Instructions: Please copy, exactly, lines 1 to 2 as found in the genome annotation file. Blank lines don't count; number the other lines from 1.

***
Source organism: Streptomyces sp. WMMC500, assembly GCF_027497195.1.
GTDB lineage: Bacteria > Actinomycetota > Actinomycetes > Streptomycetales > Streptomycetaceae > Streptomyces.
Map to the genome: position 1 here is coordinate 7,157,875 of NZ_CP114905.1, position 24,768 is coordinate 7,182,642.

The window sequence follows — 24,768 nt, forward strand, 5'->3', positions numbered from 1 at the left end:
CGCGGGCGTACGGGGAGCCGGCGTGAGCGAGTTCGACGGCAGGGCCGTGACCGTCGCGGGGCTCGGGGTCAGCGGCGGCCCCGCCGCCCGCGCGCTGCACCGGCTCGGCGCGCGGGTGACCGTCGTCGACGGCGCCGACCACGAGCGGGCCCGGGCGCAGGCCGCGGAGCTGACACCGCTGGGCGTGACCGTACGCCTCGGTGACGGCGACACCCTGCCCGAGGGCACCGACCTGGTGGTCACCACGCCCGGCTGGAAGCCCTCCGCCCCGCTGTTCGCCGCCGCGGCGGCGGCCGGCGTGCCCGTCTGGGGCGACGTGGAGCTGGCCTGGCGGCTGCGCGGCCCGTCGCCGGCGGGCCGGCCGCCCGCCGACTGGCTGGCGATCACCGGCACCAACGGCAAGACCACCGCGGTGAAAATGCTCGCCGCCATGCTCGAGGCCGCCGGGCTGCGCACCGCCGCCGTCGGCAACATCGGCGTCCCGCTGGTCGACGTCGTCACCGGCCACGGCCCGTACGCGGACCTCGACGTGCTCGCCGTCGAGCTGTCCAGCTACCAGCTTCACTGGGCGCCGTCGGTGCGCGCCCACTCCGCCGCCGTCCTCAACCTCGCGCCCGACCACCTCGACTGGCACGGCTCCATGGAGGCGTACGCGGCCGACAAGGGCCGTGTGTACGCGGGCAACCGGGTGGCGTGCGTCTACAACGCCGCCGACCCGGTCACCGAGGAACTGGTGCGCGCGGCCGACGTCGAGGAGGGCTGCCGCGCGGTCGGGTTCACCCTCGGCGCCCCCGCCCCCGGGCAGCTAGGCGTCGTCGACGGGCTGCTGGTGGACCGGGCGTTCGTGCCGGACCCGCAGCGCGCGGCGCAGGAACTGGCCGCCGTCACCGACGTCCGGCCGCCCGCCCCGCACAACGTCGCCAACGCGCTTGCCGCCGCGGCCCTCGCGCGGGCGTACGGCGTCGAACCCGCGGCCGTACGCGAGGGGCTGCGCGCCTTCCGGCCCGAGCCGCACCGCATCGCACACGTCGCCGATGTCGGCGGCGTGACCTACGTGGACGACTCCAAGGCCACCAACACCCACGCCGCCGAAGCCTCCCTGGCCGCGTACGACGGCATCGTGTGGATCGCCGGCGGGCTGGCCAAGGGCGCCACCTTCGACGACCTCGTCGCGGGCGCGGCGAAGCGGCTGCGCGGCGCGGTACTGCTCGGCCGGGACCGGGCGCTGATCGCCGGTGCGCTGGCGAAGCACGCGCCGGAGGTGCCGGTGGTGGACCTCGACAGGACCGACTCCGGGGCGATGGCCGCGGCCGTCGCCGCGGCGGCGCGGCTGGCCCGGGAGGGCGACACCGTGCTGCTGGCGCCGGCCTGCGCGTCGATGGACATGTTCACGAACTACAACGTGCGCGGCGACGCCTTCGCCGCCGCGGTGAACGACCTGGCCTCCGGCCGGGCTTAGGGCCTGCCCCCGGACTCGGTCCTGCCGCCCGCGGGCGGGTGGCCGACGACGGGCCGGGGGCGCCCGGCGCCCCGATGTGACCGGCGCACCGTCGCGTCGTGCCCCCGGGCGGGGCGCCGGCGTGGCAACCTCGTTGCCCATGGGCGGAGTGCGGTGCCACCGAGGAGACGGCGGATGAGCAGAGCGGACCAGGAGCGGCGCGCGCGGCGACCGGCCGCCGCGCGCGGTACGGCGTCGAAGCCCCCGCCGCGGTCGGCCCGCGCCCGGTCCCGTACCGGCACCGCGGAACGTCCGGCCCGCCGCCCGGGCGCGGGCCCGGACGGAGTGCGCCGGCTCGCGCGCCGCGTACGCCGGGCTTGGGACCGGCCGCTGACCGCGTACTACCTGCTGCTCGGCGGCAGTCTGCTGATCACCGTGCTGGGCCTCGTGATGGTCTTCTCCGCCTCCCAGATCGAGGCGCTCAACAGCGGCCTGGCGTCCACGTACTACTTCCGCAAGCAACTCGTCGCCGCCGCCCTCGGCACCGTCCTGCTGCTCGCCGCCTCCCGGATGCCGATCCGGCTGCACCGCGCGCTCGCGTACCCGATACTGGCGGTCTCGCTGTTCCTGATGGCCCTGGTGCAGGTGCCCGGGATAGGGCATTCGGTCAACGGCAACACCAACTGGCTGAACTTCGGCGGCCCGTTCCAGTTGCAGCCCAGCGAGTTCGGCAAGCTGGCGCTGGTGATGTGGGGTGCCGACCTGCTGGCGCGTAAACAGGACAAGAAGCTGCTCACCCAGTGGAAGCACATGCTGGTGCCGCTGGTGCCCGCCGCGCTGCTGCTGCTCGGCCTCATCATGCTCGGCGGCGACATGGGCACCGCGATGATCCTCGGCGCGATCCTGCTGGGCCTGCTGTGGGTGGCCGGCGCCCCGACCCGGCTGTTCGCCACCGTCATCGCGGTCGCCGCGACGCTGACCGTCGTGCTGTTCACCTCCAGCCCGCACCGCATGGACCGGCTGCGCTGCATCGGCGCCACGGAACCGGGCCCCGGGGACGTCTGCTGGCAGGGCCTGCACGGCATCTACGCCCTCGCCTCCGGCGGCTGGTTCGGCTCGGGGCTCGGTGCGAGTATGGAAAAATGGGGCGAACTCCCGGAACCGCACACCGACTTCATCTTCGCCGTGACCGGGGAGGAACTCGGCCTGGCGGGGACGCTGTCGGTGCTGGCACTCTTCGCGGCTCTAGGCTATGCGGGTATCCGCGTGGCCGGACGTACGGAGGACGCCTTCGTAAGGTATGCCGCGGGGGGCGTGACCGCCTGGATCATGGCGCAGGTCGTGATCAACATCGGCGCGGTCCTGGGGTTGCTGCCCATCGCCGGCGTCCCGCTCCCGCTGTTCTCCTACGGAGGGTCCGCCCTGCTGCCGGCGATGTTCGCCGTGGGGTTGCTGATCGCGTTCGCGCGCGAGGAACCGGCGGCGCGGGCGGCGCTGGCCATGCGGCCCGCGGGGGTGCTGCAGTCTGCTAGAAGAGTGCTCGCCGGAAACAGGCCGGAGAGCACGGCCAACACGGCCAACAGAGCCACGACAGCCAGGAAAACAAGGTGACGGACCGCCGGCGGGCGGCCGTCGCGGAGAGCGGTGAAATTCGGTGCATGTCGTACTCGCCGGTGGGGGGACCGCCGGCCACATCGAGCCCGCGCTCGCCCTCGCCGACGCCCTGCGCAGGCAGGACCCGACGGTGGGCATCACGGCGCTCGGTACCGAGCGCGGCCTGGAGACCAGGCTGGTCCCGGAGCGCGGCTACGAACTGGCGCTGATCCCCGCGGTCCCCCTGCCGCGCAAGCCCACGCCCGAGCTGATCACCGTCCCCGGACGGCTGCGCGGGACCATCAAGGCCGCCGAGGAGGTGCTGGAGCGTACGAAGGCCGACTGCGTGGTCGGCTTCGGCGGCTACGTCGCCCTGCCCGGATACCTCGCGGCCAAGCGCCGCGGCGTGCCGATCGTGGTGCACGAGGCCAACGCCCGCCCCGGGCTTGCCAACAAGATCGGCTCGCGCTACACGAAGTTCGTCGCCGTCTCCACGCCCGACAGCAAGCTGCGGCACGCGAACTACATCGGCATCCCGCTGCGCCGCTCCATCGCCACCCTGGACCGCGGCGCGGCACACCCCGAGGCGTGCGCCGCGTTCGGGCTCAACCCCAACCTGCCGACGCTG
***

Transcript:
Source organism: Streptomyces sp. WMMC500, assembly GCF_027497195.1.
GTDB lineage: Bacteria > Actinomycetota > Actinomycetes > Streptomycetales > Streptomycetaceae > Streptomyces.